It seems quite intense here: the workload, racing schedule, the desire to succeed…
It is. Our season starts in the first week of January so we have eight weeks of supercross on one coast and eight on the other; so sixteen races. As soon as supercross comes to an end we are testing for motocross. We never stop because when the motocross season is done then we are working for the next January. Then we have things like the Motocross of Nations; which is pretty cool when we can go. The workload never really ends and Mitch is always trying to find more power for the bike or Bones [Jim Bacon] for the suspension will want to continually try something new. Nothing is left on the side. It is intense…but it is also good for learning and seeing a lot of stuff. It is hard…but beneficial.


That must require a high level of dedication; of committing yourself totally to the job…
I think we have one week off for the year and then a few days here and there. If we don't help some of the guys on the other coast for supercross then we can actually have a weekend off. It’s not a lot but it’s enough for us. I chose to be here, nobody put a knife to my throat and I don’t regret anything. If you want to improve and be one of the best mechanics then it is what you should go through.


Mitch is quite famous for this desire to win. So what is it like here when the victories and championships arrive and on the other side what has it been like recently when there’s been a bit of a dry spell?
It was almost normal here to win at least one championship a year but we haven’t seen one since 2013, so the workload became even bigger as we looked even harder at the bike and were testing suspension and so many engine specs. Mitch did not want to leave any stone unturned and made sure the riders are happy and will do anything to make it all work. The good times? Going to the track, seeing the riders happy and responding puts a good mood around the place. It’s not like Mitch is a mean guy. If you work hard and show him that you want it as much as he does then he will do anything for you and vice-versa. It is a give-take. If you are slack at work then you’ll be told. He is a really good guy and I’m not just saying that because I’m on the record!


How is it handling different riders and changes from season to season? How does that affect the atmosphere?
I worked with [Darryn] Durham in the first year and then another two after that. Then with Arnaud. You create links with the guys and build relationships where you want to go that extra mile or do a bit more to make him happy on the bike. You definitely need something in common with your rider to get to that point. The whole thing is like a chain; if you are missing a link then it doesn't pull together and it won’t work. If your guy is a dick then you don't want to do much for him, even though you are getting paid for it. It helps when you can get-on with the rider.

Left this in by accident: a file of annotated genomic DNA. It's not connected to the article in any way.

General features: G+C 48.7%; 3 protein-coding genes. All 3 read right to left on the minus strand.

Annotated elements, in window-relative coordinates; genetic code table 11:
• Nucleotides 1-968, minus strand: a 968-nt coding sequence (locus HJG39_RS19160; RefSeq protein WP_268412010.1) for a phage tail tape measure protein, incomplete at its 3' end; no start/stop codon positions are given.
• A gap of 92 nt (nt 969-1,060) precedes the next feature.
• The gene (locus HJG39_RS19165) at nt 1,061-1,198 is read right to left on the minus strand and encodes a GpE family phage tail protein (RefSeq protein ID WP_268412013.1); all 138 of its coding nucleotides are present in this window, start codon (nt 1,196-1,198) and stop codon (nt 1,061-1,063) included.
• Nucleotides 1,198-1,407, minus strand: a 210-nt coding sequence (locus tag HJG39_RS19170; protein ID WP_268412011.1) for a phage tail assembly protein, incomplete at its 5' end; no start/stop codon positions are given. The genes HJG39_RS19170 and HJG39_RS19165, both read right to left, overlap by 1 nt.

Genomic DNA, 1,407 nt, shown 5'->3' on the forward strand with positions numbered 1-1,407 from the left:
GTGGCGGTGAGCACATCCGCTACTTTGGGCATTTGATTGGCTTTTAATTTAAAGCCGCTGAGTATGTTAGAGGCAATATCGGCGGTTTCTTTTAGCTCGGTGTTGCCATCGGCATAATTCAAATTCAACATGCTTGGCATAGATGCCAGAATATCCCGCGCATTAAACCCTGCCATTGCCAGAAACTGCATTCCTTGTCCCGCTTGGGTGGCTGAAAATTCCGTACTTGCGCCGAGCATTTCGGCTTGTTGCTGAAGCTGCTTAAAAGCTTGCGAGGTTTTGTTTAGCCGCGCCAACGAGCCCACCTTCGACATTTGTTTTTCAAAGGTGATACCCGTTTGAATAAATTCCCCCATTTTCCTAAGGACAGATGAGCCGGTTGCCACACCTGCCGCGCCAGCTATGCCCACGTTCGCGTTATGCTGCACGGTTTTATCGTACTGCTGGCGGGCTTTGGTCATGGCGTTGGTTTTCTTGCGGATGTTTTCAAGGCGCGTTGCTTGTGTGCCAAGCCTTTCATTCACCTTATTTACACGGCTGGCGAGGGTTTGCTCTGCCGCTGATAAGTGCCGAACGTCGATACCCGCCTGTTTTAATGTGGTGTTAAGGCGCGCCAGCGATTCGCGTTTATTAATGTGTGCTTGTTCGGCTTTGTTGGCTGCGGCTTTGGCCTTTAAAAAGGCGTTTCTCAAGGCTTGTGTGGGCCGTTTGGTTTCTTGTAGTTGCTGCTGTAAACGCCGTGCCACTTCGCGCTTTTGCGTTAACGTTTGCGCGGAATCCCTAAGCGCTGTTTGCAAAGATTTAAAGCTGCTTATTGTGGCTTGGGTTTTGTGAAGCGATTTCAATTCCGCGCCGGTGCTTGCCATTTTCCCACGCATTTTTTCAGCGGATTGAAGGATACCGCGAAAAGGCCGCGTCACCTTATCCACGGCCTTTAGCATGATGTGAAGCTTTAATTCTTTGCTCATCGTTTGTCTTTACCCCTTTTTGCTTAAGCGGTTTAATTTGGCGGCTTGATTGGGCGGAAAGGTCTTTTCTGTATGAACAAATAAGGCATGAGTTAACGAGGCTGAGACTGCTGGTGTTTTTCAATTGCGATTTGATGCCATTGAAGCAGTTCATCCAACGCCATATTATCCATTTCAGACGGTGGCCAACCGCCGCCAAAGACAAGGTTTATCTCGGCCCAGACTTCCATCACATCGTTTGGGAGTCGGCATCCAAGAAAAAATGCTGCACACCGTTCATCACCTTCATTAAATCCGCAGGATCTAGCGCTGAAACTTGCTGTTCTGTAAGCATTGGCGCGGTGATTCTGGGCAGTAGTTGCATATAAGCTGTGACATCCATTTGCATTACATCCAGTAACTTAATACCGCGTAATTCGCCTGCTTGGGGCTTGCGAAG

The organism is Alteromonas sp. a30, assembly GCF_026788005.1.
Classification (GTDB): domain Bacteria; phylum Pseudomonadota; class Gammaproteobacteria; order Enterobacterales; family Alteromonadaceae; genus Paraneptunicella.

What about being French here because Pro Circuit has a strong past affiliation with French riders…
In the beginning it was quite hard for me because I didn't know how to take the jokes and the talk: were they being funny or personal?! I got used to it and even make fun of myself sometimes with a stupid French accent. Through the years you get to learn how it all works and how you get to joke about stuff.


Do you have a good Pro Circuit story?
Hmmm, maybe the Nations in St Jean D’Angely in 2011. I was just switching from KTM to Pro Circuit and I walked into the Alpinestars hospitality in the evening after the race and everybody was pretty intoxicated. People were getting clothes ripped off them and I had my shirt torn away! It was pretty crazy. Sometimes we’ll have a Christmas party or end-of-year party at Mitch’s house and he’s a really good guy; outgoing and fun.

What’s the best thing about Pro Circuit?
That you are working for the best team in the industry and being able to see what goes into the racing because we are working on a lot of things with the engine. It’s a real education.


People talk about the Pro Circuit working system; how was it fitting into that and has the job evolved since you came into the set-up as the ‘new guy’?
Once you pick it up then I wouldn't say it is easy but there is a routine. There have been newer mechanics since I’ve been here and I’ve had to teach them the same methods that I was taught. I was fortunate enough to learn from some of the greats – I’d say – like Paul Perebijnos who won a championship with Dean Wilson, Wayne Lumgair, a world championship winning mechanic and all of whom were here many years before me. I said to Mitch that I felt I learnt from a great generation of mechanics so it is up to me to uphold that and teach the new guys how it was done back in the day. It is so second-nature to me now and I know what I have to do and what needs to be done and prepped.